Date: 18 Jan 19
The Real Estate Institute of Victoria’s latest data reveals that Melbourne’s median house price increased 1.4 per cent to $826,500 (from $815,000) and the unit price increased 1.8 per cent to $597,000 (from $586,500) in the 2018 calendar year.
REIV President Robyn Waters said that despite low confidence, sluggish auction clearance rates and a 20 per cent reduction in residential property sales in the past 12 months, vendors are still getting good prices for their homes when they do sell.
“It might take you a bit longer to sell and you might have to put in a bit more effort, but the big picture is showing that house prices have increased slightly in Melbourne over the past 12 months,” Ms Waters said.
“Confidence is a major factor in the property market and this latest REIV data is showing that the market overall is steady, coming off an increase in the median house price of 13.2 per cent in 2017 which could not be sustained.
“The top 20 star suburbs of 2018 were all in the outer ring with most located in the expanding south east and Mornington Peninsula/Bayside areas; new transport infrastructure including Skyrail and the Monash Freeway widening are likely to have been a factor in this growth.”
The December quarter saw a drop in Metropolitan Melbourne’s median house price of 3.7 per cent to $796,500 while Regional Victoria’s went up by 2.5 per cent. Ms Waters said properties are being tightly held in Inner Melbourne as vendors wait out this period while the markets in Outer Melbourne and Regional Victoria are stronger as buyers are inclined to snap up more affordable options.
“There is no doubt that the banks’ tighter lending conditions are contributing to this trend as are incentives for first homebuyers which encourage the purchase of affordable properties, more likely to be found in Outer Melbourne or Regional Victoria,” Ms Waters said.
“That said, there were a few inner suburbs – Malvern East, Thornbury and Hawthorn – that fared well in the last quarter of 2018 thanks to an increase in the number and value of sales from the September quarter. This is a good indication that confidence is starting to pick up in the prestige areas.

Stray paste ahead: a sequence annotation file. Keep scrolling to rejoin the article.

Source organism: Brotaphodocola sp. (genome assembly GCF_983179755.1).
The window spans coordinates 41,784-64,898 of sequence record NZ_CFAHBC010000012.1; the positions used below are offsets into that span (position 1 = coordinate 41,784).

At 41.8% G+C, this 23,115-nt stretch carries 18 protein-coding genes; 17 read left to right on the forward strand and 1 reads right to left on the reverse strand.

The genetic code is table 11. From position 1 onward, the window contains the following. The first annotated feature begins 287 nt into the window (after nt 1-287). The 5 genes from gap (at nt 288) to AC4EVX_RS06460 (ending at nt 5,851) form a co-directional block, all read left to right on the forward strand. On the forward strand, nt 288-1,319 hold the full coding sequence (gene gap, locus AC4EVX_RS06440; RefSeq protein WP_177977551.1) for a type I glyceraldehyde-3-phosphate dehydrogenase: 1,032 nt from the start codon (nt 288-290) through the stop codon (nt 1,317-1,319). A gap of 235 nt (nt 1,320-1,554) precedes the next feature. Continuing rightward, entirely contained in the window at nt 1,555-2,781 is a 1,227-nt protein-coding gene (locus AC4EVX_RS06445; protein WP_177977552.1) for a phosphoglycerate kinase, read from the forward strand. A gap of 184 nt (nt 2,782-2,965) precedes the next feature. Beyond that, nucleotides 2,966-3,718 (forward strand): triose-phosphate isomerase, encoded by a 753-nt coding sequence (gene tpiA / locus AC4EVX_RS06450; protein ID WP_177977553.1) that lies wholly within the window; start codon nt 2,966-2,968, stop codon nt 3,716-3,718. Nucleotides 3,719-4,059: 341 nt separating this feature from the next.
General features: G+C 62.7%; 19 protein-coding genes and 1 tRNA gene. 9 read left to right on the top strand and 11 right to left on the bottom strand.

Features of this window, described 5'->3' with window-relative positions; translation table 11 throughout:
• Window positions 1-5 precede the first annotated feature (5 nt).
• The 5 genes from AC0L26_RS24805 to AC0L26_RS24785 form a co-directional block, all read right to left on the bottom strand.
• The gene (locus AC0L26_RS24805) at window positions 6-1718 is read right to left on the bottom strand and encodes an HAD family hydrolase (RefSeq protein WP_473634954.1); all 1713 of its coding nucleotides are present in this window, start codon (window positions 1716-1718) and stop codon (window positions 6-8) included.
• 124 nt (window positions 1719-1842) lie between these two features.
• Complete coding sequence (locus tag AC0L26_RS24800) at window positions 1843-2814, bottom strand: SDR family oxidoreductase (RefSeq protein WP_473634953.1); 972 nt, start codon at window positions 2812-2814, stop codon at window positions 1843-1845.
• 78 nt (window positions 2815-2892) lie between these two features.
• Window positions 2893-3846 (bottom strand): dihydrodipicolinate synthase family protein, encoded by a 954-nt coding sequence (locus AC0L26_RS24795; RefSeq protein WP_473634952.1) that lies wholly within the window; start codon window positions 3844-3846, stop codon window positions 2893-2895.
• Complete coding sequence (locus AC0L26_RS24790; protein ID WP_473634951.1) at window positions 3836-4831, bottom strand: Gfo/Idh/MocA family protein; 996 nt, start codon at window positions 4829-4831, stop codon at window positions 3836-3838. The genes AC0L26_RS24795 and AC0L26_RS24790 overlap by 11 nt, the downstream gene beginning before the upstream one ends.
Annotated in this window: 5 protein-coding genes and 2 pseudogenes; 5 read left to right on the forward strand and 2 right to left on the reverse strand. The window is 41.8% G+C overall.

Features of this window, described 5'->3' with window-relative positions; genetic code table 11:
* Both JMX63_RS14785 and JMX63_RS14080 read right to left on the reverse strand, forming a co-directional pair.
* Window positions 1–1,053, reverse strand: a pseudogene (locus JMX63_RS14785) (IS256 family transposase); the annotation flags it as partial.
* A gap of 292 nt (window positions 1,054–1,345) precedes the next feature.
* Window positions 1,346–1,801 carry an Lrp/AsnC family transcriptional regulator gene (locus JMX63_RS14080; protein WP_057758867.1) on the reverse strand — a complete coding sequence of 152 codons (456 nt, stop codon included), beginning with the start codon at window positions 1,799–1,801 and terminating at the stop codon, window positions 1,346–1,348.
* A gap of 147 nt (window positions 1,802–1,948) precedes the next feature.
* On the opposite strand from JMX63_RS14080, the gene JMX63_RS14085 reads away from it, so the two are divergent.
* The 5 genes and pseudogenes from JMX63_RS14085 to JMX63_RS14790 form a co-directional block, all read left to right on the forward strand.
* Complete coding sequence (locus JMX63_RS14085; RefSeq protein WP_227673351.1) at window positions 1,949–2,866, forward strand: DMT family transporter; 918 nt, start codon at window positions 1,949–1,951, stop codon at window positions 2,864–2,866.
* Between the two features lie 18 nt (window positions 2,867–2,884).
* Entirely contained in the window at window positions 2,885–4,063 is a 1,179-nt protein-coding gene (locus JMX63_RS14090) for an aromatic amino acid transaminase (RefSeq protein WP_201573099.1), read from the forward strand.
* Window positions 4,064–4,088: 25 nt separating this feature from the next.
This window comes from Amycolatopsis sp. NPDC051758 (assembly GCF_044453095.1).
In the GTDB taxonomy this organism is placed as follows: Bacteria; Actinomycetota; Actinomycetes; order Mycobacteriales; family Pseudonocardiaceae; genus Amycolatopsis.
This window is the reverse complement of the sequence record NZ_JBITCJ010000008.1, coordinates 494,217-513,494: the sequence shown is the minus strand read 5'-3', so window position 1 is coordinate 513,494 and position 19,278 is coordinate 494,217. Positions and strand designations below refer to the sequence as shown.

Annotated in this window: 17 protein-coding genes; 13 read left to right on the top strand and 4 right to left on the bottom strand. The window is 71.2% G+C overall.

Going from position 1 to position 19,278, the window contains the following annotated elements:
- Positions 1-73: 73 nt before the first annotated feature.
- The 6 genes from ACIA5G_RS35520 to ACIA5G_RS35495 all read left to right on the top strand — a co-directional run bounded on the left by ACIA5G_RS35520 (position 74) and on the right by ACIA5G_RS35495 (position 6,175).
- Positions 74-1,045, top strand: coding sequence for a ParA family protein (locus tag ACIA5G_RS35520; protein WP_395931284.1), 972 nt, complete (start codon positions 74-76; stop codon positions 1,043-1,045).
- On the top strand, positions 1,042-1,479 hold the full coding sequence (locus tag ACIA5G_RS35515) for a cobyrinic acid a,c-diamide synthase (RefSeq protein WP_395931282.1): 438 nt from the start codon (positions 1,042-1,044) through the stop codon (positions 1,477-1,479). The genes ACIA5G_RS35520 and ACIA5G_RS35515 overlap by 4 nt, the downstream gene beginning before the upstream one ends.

“The REIV expects Victoria’s property market to remain steady in the first half of 2019 as we await the outcome of the banking Royal Commission and Federal Election but things should begin to look up again in the second half of the year.”
Regional Victoria’s property market was the star performer in the 2018 calendar year, with a 5.5 per cent annual increase in the median house price to $400,000 (up from $379,000) and annual increases of more than 20 per cent in the top five towns.
“The 2.5 per cent increase in the median house price for the December quarter was the second strongest for the year, in contrast to Metropolitan Melbourne which had its weakest quarter,” Ms Waters said.
“Our latest data showed some surprise quarterly increases in inland Victoria with Golden Point, Irymple and Daylesford all achieving an uplift of more than nine per cent.”
REIV property data is the most accurate and up-to-date in Victoria, collated and submitted directly by those working at the coalface.
As the State’s peak body for real estate agents, with around 80 per cent of agencies being valued members, the REIV is uniquely placed to access this raw data which is not subject to interpretation, speculation, assumptions or third-party sources.